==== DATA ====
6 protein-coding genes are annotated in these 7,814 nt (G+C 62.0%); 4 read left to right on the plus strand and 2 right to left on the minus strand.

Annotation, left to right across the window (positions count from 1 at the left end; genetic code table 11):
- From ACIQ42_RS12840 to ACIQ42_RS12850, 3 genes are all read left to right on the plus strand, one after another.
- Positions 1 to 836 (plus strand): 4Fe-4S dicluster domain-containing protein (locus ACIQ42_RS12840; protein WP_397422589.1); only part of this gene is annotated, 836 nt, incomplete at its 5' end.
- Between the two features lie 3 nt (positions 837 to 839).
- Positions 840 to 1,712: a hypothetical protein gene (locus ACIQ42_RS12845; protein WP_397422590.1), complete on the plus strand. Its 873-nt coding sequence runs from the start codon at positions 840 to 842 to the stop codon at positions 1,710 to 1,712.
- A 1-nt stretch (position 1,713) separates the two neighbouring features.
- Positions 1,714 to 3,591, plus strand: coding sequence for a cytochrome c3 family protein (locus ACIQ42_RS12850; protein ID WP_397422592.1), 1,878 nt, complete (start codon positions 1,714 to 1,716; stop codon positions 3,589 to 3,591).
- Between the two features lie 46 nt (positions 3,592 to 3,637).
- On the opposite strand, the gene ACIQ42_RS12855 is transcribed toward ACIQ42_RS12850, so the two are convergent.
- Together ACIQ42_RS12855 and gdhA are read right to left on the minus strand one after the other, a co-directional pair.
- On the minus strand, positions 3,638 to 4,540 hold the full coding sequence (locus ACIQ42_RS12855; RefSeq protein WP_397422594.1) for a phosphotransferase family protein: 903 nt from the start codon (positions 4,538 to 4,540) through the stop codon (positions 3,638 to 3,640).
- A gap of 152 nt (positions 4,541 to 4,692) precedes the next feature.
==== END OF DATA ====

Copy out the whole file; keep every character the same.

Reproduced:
6 protein-coding genes are annotated in these 7,814 nt (G+C 62.0%); 4 read left to right on the plus strand and 2 right to left on the minus strand.

Annotation, left to right across the window (positions count from 1 at the left end; genetic code table 11):
- From ACIQ42_RS12840 to ACIQ42_RS12850, 3 genes are all read left to right on the plus strand, one after another.
- Positions 1 to 836 (plus strand): 4Fe-4S dicluster domain-containing protein (locus ACIQ42_RS12840; protein WP_397422589.1); only part of this gene is annotated, 836 nt, incomplete at its 5' end.
- Between the two features lie 3 nt (positions 837 to 839).
- Positions 840 to 1,712: a hypothetical protein gene (locus ACIQ42_RS12845; protein WP_397422590.1), complete on the plus strand. Its 873-nt coding sequence runs from the start codon at positions 840 to 842 to the stop codon at positions 1,710 to 1,712.
- A 1-nt stretch (position 1,713) separates the two neighbouring features.
- Positions 1,714 to 3,591, plus strand: coding sequence for a cytochrome c3 family protein (locus ACIQ42_RS12850; protein ID WP_397422592.1), 1,878 nt, complete (start codon positions 1,714 to 1,716; stop codon positions 3,589 to 3,591).
- Between the two features lie 46 nt (positions 3,592 to 3,637).
- On the opposite strand, the gene ACIQ42_RS12855 is transcribed toward ACIQ42_RS12850, so the two are convergent.
- Together ACIQ42_RS12855 and gdhA are read right to left on the minus strand one after the other, a co-directional pair.
- On the minus strand, positions 3,638 to 4,540 hold the full coding sequence (locus ACIQ42_RS12855; RefSeq protein WP_397422594.1) for a phosphotransferase family protein: 903 nt from the start codon (positions 4,538 to 4,540) through the stop codon (positions 3,638 to 3,640).
- A gap of 152 nt (positions 4,541 to 4,692) precedes the next feature.